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Brief History of the Pepper (genus Capsicum)

Guest Author - Carleen D. Sanchez, PhD

Peppers, which include the mild bell pepper and out-of-this-world hot habanero, are a culinary gift from the Americas to global cuisine. Imagine Szechwan cooking without the spicy goodness of chili peppers. What would deviled eggs be without a sprinkling of smoked Hungarian paprika? A Bloody Mary tastes all the better with a few dashes of Tabasco sauce.

Researchers have determined that peppers were domesticated independently at several locations in the Americas. Archaeological samples date as far back as 6000 BC. The earliest evidence comes from Mexico. However, the process of domestication occurred also in the Caribbean, Bolivia, the Amazon basin, and the Andes resulting in different species of Capsicum. There is a linguistic difference between Mesoamerica and South America that underlines the independent domestication of Capsicum plants. The word “chili” comes to us from the Nahuatl (Aztec) word “xilli” whereas in South America and the Caribbean, hot peppers are called “ají.”

The special properties of peppers were the main reason the plants were selected by Native Americans for domestication. From a culinary perspective, sweet and hot peppers add flavor to food. Additionally, peppers contain beneficial traits such as vitamin C.

Further, the substance that makes peppers hot, Capsaicin, has been used in traditional healing for pain relief. But, as anyone who has had too much exposure to capsaicin knows, this substance can cause painful burning sensations. This fact was not lost on the Aztecs. Naughty children were held over smoldering chili peppers as punishment (similar to a bar of soap in the mouth!). When the Spanish invaded the Aztec capital of Tenochtitlan, the Aztec made chili “smoke bombs” that were thrown from rooftops.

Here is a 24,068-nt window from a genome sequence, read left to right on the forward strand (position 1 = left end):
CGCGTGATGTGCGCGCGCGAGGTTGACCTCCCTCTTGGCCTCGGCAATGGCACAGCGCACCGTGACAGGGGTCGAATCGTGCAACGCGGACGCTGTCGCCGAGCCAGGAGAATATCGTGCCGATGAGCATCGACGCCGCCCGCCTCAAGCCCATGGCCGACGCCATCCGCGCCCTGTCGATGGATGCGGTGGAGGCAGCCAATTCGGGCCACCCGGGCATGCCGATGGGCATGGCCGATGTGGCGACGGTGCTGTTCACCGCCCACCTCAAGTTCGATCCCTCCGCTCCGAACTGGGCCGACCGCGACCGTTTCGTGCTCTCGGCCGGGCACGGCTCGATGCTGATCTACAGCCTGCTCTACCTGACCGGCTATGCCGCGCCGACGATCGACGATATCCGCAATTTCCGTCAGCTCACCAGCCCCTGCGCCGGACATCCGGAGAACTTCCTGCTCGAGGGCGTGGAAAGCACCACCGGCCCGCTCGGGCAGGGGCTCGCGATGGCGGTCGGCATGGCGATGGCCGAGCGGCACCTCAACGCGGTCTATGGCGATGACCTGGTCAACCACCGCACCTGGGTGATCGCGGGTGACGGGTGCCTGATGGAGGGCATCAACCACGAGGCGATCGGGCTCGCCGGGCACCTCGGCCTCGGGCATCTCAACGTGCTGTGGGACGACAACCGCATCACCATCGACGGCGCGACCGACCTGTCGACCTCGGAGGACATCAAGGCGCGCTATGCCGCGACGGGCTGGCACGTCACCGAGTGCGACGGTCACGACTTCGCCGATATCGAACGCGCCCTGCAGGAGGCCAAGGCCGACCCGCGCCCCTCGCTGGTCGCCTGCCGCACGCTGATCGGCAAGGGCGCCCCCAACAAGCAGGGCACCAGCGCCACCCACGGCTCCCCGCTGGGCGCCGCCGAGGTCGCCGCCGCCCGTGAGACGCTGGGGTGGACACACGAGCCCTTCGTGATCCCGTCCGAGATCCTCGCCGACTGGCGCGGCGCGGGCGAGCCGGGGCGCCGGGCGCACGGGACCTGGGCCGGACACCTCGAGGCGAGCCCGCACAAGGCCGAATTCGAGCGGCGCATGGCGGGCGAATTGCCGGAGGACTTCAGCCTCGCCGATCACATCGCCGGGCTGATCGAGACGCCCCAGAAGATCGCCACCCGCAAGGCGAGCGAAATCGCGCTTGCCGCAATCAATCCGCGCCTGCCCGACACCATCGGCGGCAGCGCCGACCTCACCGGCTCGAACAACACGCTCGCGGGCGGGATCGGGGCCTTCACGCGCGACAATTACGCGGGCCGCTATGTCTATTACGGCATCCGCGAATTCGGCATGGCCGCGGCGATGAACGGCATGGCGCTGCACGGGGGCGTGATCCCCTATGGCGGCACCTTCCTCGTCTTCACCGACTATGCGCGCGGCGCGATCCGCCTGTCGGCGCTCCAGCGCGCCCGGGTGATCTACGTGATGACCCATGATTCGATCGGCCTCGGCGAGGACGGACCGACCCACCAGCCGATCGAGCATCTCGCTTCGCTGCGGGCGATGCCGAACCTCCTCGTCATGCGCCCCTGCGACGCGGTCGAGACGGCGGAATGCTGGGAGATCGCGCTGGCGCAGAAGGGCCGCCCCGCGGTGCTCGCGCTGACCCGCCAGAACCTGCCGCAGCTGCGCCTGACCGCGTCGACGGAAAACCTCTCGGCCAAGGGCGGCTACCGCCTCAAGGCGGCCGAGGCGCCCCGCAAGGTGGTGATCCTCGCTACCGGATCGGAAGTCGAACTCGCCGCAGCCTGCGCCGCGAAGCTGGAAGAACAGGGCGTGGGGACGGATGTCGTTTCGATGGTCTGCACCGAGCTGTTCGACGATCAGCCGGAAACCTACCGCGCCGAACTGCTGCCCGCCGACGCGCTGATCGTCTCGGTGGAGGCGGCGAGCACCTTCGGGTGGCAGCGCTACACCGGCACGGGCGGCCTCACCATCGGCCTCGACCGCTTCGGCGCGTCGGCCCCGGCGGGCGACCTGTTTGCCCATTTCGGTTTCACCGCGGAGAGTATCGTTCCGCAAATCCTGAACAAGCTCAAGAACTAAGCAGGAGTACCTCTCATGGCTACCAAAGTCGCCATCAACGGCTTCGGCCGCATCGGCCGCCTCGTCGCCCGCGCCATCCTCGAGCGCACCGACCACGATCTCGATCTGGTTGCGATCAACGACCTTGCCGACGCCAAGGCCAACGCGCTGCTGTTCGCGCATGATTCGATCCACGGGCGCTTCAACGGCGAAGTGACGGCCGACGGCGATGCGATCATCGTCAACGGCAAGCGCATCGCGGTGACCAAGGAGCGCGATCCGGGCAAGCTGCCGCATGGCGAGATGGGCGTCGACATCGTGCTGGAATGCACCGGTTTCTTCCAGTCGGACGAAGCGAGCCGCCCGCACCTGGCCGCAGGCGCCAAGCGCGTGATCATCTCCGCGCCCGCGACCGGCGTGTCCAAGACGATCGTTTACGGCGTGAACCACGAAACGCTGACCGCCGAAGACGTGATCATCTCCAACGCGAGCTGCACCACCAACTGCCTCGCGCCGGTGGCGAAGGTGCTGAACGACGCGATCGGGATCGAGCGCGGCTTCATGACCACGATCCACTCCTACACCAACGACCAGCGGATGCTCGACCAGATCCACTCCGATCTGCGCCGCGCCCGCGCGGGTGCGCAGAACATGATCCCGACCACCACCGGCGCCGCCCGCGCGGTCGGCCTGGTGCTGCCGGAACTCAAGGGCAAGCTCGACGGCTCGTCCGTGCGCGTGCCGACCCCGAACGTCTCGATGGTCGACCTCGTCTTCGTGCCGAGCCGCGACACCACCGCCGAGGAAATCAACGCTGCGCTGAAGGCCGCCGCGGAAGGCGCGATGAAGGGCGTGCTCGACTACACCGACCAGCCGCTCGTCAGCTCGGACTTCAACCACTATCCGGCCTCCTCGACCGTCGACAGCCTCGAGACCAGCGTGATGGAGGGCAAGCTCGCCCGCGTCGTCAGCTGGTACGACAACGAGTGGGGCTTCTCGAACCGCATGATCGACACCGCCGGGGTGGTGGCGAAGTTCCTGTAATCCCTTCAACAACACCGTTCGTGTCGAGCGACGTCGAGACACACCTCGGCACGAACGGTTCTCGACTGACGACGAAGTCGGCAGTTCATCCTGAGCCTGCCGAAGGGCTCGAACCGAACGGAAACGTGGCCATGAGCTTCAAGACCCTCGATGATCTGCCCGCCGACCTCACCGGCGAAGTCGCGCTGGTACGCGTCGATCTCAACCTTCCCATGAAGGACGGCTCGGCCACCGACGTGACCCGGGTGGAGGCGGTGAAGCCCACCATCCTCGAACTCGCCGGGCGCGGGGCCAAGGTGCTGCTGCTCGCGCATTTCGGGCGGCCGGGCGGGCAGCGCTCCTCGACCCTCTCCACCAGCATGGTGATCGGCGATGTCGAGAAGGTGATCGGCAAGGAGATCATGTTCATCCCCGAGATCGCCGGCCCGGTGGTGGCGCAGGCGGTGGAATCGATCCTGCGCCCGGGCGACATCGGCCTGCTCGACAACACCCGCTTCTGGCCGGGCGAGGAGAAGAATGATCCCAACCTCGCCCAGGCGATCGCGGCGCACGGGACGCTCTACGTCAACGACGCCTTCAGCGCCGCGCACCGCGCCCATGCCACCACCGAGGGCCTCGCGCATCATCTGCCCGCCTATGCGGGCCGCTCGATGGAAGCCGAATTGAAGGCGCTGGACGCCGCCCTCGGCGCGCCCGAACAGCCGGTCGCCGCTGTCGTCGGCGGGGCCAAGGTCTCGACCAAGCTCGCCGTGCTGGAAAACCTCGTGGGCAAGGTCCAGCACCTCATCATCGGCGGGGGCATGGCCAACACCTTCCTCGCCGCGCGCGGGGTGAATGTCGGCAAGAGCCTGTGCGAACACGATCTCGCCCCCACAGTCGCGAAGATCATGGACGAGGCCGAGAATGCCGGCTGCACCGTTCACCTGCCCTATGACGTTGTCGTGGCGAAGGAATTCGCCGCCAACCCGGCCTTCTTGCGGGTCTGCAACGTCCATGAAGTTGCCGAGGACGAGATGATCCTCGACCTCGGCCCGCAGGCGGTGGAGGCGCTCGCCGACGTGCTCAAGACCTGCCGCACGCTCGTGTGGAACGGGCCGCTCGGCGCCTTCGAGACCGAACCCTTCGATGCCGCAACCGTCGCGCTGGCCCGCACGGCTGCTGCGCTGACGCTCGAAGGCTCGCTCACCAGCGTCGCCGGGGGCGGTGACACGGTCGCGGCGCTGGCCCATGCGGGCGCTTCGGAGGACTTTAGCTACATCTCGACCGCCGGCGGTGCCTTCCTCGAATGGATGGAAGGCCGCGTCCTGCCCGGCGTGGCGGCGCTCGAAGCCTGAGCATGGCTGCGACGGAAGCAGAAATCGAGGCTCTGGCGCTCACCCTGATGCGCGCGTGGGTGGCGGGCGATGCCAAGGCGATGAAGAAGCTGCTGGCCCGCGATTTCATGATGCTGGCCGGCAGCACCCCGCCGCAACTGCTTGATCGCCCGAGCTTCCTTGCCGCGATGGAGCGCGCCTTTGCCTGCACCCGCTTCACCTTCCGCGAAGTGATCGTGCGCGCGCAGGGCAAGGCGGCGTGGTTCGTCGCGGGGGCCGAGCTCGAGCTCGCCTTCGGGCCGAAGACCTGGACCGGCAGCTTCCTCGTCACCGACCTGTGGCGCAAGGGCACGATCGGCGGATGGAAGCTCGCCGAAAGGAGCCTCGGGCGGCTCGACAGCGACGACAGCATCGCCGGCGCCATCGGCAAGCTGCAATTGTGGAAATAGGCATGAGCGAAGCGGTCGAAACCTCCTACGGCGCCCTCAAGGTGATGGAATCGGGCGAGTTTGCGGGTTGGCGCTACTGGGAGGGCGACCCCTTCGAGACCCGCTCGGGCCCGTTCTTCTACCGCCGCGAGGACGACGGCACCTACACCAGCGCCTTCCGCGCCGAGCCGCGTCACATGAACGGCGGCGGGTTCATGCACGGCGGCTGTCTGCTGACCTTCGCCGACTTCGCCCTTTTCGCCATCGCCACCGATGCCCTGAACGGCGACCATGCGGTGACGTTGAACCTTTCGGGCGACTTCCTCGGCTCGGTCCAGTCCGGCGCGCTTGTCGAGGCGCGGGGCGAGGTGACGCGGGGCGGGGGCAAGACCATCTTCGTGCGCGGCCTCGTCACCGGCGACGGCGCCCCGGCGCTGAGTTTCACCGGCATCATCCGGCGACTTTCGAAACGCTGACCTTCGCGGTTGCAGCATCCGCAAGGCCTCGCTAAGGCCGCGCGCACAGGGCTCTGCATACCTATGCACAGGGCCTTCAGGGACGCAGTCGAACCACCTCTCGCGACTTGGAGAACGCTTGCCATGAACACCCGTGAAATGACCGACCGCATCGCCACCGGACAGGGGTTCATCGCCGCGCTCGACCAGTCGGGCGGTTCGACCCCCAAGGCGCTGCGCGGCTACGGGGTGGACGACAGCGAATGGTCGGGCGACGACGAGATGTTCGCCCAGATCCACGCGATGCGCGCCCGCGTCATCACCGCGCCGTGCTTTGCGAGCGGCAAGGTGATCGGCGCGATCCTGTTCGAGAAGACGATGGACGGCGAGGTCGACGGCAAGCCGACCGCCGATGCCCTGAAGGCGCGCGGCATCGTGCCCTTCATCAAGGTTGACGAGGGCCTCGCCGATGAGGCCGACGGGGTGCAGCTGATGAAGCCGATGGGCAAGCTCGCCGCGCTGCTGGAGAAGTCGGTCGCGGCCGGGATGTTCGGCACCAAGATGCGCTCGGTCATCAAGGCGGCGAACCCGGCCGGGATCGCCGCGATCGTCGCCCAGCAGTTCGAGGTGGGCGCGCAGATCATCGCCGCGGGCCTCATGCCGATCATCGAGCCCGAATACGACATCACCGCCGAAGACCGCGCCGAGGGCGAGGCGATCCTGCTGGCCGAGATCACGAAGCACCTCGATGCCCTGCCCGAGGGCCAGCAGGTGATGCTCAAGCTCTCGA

Europeans would see the gastronomic value of “ají” and “xilli” and peppers were quickly adopted across the globe. House gardens fill each summer with the colorful fruit of Capsicum, often causing the gardener to wonder what to do with the bounty.

Sweet and Hot pepper relish

Among the easiest and prettiest plants to grow in the home garden are peppers. Few pests bother them and they thrive in hot weather. However, it is easy to end up with a bumper crop of chili peppers!!

Need to do something with all those bell peppers, jalapenos, cayenne, and other hot chili peppers?

Here’s a great recipe that makes 1 pint of sweet/sour/spicy relish. The cooking process will caramelize the peppers and transform much of the heat. However, be sure to use gloves to protect your hands while working with raw peppers.

Ingredients
3 cups of chopped mixed peppers
1 medium onion chopped
1 cup vinegar
1.5 cups sugar

1. Chop peppers and onion with food processor until diced, but not pureed. Let the mix sit for about 15 minutes, then strain. If you have a lot of hot peppers, a rinse with water will help remove some of the heat.

2. Add all ingredients to a sauté pan over medium flame, stir to combine. Allow mixture to bubble and reduce for about 20 minutes. Stir occasionally.

3. Once the liquid has nearly evaporated, turn the flame to low to avoid burning the relish. Stir the mixture more frequently during this phase.

4. During the final stage, stir continually to avoid scorching. Once all the liquid is gone, remove the pan from heat.

5. Your relish can be processed by the boiling water method to preserve in the pantry (makes 1 pint). Otherwise, scald a jar with boiling water, pour in hot relish, allow to cool, and then refrigerate for up to one month.

For a quick party appetizer, place a block of cream cheese on a plate, then spoon a generous amount of relish on top and serve with crackers. It will be the hit of the party!

Spread toast with the relish and top with poached eggs for an outrageously delicious breakfast.

For more Hispanic Culture news, visit the site's Facebook page at http://www.facebook.com/HispanicCultureAtBellaOnlinecom


Hasta pronto . . .


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Content copyright © 2014 by Carleen D. Sanchez, PhD. All rights reserved.
This content was written by Carleen D. Sanchez, PhD. If you wish to use this content in any manner, you need written permission. Contact Valerie Aguilar for details.

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